Always near the top of my morning thank-you-for-my-many-blessings itemized prayer list is this item: “Thank you for legs that walk and eyes that see.” The two go hand in hand for me.
Living as I do as a retiree here in San Miguel de Allende, Mexico, a beautiful, centuries-old, largely pedestrian city, and not having (or needing) a car, my legs provide both transportation and recreation for me. And on my daily miles-long walks I make a point of stopping frequently to see.
There’s so much to see.
This week, for example, I’m seeing that the purple-flowered jacaranda trees are beginning to bloom. These grand, glorious trees, majestic as old oaks, are often halfway hidden behind tall walls. This was my first sighting this year:
And, despite the awful, ongoing coronavirus pandemic, I see uplifting whimsy wherever I look, such as the giant-size papier-mâché mojigangas (puppets) that stand like friendly sentries at some entryways:
Or these refugees from last November’s Day of the Dead celebrations, sitting on a pew-like bench as if listening to a Sunday sermon:
Or this canopy of festive flags along an alleyway, some still spelling “Feliz Navidad” (Merry Christmas) if you look closely:
As I’ve written before here, beauty is everywhere in San Miguel, if your eyes are open to it, if you stop (NB: admiring the sights while walking on the uneven pavement or cobblestone streets is likely to invite a fall) and look and really see. While other world-class cities are associated with beauty and art, San Miguel, as one writer put it, IS art.
But, truly, beauty and art can be found wherever we are in the world, even if we’re house-bound, as long as we use the gifts of our senses – as well as some imagination.
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This week I had the honor of having my short fiction piece, “Angelina,” inspired by the above painting, “The Traveler,” by Sante Fe artist Anne O’Sullivan Winkler, published in The Ekphrastic Review, an online journal out of Toronto, Canada, devoted entirely to writing inspired by visual art.
According to Lorrette Luzajic, editor and founder of The Ekphrastic Review, “Our objective is to promote ekphrastic writing, promote art appreciation, and experience how the two strengthen each other and bring enrichment to every facet of life. We want to inspire more ekphrastic writing and promote the best in ekphrasis far and wide.”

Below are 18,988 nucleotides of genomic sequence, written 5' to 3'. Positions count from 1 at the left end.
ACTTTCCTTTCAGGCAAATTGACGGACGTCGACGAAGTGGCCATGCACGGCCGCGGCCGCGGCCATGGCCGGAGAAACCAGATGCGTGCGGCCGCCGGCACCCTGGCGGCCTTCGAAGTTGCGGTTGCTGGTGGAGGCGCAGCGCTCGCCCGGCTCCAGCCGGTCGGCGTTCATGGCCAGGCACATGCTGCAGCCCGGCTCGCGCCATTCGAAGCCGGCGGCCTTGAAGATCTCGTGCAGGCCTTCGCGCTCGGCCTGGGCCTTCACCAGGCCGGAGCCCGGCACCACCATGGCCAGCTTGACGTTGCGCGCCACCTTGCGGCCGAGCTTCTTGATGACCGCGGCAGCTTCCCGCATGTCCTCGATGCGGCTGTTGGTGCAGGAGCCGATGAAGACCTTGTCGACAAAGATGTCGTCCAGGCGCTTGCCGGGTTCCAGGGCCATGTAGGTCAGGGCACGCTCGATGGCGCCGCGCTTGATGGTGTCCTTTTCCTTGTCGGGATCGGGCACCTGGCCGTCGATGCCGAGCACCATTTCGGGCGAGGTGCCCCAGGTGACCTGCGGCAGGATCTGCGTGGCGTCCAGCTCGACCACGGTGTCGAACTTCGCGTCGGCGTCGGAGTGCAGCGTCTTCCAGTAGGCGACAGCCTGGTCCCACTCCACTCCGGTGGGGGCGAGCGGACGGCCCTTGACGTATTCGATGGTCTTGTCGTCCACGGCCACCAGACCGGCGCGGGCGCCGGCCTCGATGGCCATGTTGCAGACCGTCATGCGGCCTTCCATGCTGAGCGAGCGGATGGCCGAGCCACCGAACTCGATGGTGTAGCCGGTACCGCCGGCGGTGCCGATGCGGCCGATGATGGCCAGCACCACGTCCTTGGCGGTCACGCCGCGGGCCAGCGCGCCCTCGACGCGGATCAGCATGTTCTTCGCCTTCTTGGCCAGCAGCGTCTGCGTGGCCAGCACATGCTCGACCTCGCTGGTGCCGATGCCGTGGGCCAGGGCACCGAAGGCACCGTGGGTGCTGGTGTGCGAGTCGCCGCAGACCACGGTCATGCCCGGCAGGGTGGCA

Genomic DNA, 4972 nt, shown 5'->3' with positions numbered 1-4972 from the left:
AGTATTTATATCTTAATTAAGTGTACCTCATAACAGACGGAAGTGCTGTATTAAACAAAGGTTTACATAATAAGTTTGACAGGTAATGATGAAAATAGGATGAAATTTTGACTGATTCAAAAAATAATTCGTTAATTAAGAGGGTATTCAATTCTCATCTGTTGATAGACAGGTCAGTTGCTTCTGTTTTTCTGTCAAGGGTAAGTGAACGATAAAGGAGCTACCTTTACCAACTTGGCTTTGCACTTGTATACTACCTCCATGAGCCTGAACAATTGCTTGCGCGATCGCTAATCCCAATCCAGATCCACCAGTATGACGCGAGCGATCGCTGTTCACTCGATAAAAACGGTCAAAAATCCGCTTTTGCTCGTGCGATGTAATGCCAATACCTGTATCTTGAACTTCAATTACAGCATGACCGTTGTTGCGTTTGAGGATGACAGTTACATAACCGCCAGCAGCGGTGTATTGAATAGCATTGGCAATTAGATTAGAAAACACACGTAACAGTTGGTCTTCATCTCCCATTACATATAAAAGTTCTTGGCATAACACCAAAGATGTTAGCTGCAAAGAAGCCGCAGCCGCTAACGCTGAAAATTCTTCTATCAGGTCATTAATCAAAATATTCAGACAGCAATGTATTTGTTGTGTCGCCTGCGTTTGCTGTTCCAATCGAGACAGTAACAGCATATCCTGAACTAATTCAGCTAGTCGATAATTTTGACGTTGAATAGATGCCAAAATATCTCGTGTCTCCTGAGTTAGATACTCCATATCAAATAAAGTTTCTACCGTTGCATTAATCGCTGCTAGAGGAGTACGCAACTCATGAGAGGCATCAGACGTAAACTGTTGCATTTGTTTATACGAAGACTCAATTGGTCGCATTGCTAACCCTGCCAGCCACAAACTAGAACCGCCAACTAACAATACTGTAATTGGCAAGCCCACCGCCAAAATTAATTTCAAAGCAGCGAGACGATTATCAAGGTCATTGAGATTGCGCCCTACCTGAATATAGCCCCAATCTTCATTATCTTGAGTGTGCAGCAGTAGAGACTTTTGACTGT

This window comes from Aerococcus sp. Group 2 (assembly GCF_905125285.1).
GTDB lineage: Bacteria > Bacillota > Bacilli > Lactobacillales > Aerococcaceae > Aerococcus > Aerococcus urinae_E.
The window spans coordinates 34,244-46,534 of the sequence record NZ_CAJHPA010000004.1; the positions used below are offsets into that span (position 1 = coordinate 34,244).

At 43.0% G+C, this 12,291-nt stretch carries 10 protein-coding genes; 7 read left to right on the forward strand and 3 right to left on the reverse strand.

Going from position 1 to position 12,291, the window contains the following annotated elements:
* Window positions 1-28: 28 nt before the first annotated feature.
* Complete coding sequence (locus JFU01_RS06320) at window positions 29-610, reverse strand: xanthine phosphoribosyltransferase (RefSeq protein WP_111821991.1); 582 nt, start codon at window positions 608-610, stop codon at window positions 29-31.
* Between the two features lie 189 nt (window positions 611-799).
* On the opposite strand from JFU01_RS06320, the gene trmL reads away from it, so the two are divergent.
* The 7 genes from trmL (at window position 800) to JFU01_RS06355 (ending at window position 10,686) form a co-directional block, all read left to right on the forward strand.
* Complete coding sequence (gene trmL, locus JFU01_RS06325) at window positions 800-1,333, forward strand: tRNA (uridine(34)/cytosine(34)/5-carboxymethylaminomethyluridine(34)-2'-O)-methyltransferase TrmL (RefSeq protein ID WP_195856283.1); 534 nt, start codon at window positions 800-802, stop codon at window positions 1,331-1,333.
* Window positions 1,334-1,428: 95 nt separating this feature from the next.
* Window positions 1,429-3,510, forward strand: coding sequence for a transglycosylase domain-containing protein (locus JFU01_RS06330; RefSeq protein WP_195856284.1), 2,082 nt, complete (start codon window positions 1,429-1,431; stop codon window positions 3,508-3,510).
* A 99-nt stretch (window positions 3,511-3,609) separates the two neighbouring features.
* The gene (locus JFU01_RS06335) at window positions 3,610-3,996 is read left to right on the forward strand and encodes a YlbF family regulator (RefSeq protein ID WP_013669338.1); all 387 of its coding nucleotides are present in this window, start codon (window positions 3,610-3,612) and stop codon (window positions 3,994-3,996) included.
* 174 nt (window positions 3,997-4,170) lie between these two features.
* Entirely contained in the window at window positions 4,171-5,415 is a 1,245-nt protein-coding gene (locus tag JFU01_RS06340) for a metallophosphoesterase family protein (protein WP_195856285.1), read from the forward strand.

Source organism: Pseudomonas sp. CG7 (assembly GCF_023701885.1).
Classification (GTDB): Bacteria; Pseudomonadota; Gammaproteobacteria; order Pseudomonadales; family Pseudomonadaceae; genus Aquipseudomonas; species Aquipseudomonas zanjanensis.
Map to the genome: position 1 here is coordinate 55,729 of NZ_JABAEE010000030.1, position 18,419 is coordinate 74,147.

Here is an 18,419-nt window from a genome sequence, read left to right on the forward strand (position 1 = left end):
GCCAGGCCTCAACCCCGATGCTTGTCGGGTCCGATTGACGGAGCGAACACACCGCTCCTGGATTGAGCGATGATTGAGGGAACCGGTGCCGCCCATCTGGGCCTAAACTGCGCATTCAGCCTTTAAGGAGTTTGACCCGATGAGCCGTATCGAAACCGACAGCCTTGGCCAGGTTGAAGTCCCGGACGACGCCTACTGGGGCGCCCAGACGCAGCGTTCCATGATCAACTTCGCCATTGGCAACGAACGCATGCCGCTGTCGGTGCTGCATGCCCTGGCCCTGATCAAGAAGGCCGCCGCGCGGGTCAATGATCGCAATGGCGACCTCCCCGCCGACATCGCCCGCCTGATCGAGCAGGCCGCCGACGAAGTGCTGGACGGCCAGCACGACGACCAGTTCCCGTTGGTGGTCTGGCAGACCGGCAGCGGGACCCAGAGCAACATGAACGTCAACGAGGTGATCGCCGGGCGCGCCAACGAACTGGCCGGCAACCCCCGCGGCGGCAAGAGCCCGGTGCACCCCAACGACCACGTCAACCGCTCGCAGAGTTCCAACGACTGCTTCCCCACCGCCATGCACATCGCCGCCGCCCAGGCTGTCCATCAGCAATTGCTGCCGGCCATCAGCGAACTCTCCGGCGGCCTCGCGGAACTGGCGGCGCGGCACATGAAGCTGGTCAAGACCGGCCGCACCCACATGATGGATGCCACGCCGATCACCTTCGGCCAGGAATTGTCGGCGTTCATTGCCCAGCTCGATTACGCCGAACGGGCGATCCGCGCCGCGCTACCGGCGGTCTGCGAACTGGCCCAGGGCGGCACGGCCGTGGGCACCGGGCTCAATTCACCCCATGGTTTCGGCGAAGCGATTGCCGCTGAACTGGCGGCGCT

While the term “ekphrasis” may be a relatively new entry in the Merriam Webster dictionary (“a literary description of or commentary on a visual work of art”) the practice is actually ancient, dating back to The Iliad. It’s no surprise, then, that the term ekphrasis derives from Greek, where it literally means “description.”
Anne’s painting “The Traveler” evoked for me a story of what might have been, a life I might have lived if things had turned out quite differently. I named the little girl in the goat cart Angelina. This is how my imagination made Angelina come alive for me (reprinted from The Ekphrastic Review):
Of all the men I might have married, the one that stands out for me most clearly at this moment is the Italian tourist who asked me for a kiss as we stood waiting for the light to change on the corner of Madison and I-forget-what-street on the Upper East Side that summer afternoon in 1980.
Of course, I kissed him. I was like that then – accustomed to the admiration of men in New York, and accommodating when I was in the mood.
This man, a young-and-darkly-handsome Italian, with his broad smile and thickly accented English, put me in the mood for a street-corner kiss. But soon enough the light changed, and I went on my way to wherever I was in a rush to get to, blithely waving to him over my left shoulder and calling out one of the few words I knew in Italian: “Ciao!”
I’ve often wondered since: What if I’d lingered, walked with him to wherever he was going, maybe fallen in love and returned with him to Italy? I know this is a leap, but what if this Giuseppe – or whatever his lovely name was – and I had married and had a half-dozen Italian babies who tried their best to teach me, in turn, the intricacies of their musical language?
I have vivid imaginary memories of our summers together at Giuseppe’s family’s ancient farm in Tuscany. One memory in particular is of our daughter Angelina – the child who was most like me – hitching up a little goat to an old cart and announcing she was running away from home. We all stood in the driveway, waved goodbye and sang in a chorus, “Ciao!”pretending to be sad. She waved back. But the goat didn’t take her far.
Giuseppe’s mother, forever stooped and dressed in widow’s black, never grew to accept me. And her only son, my charming, errant husband, never stopped kissing beautiful young strangers on city street corners.
Yet I’ve never for one moment ever regretted our own street-corner kiss. Without that spark, there would never have been an Angelina.
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For more about The Ekphrastic Review, or to see “Angelina” there, go to:
For previous WOW posts on the subject of ekphrasis, go to:
And for a previous WOW post on the subject of jacarandas, go to: